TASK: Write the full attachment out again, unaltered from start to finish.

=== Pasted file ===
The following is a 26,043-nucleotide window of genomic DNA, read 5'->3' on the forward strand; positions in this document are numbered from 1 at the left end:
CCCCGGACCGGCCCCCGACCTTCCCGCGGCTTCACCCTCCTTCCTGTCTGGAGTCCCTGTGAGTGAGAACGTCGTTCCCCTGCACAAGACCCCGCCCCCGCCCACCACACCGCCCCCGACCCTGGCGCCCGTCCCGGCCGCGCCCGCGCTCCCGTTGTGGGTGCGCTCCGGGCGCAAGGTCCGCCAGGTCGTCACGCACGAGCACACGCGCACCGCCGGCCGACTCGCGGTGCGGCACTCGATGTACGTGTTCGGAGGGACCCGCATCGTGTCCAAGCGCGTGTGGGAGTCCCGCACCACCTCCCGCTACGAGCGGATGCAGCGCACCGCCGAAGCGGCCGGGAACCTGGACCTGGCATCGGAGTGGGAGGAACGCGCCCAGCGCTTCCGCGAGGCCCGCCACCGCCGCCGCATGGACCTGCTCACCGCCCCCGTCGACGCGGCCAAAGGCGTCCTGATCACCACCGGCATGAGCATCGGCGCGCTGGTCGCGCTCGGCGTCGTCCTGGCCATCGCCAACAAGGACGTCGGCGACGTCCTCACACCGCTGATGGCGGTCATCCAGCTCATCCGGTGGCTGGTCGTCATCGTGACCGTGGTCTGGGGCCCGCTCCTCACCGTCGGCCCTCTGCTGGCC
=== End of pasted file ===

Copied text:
The following is a 26,043-nucleotide window of genomic DNA, read 5'->3' on the forward strand; positions in this document are numbered from 1 at the left end:
CCCCGGACCGGCCCCCGACCTTCCCGCGGCTTCACCCTCCTTCCTGTCTGGAGTCCCTGTGAGTGAGAACGTCGTTCCCCTGCACAAGACCCCGCCCCCGCCCACCACACCGCCCCCGACCCTGGCGCCCGTCCCGGCCGCGCCCGCGCTCCCGTTGTGGGTGCGCTCCGGGCGCAAGGTCCGCCAGGTCGTCACGCACGAGCACACGCGCACCGCCGGCCGACTCGCGGTGCGGCACTCGATGTACGTGTTCGGAGGGACCCGCATCGTGTCCAAGCGCGTGTGGGAGTCCCGCACCACCTCCCGCTACGAGCGGATGCAGCGCACCGCCGAAGCGGCCGGGAACCTGGACCTGGCATCGGAGTGGGAGGAACGCGCCCAGCGCTTCCGCGAGGCCCGCCACCGCCGCCGCATGGACCTGCTCACCGCCCCCGTCGACGCGGCCAAAGGCGTCCTGATCACCACCGGCATGAGCATCGGCGCGCTGGTCGCGCTCGGCGTCGTCCTGGCCATCGCCAACAAGGACGTCGGCGACGTCCTCACACCGCTGATGGCGGTCATCCAGCTCATCCGGTGGCTGGTCGTCATCGTGACCGTGGTCTGGGGCCCGCTCCTCACCGTCGGCCCTCTGCTGGCC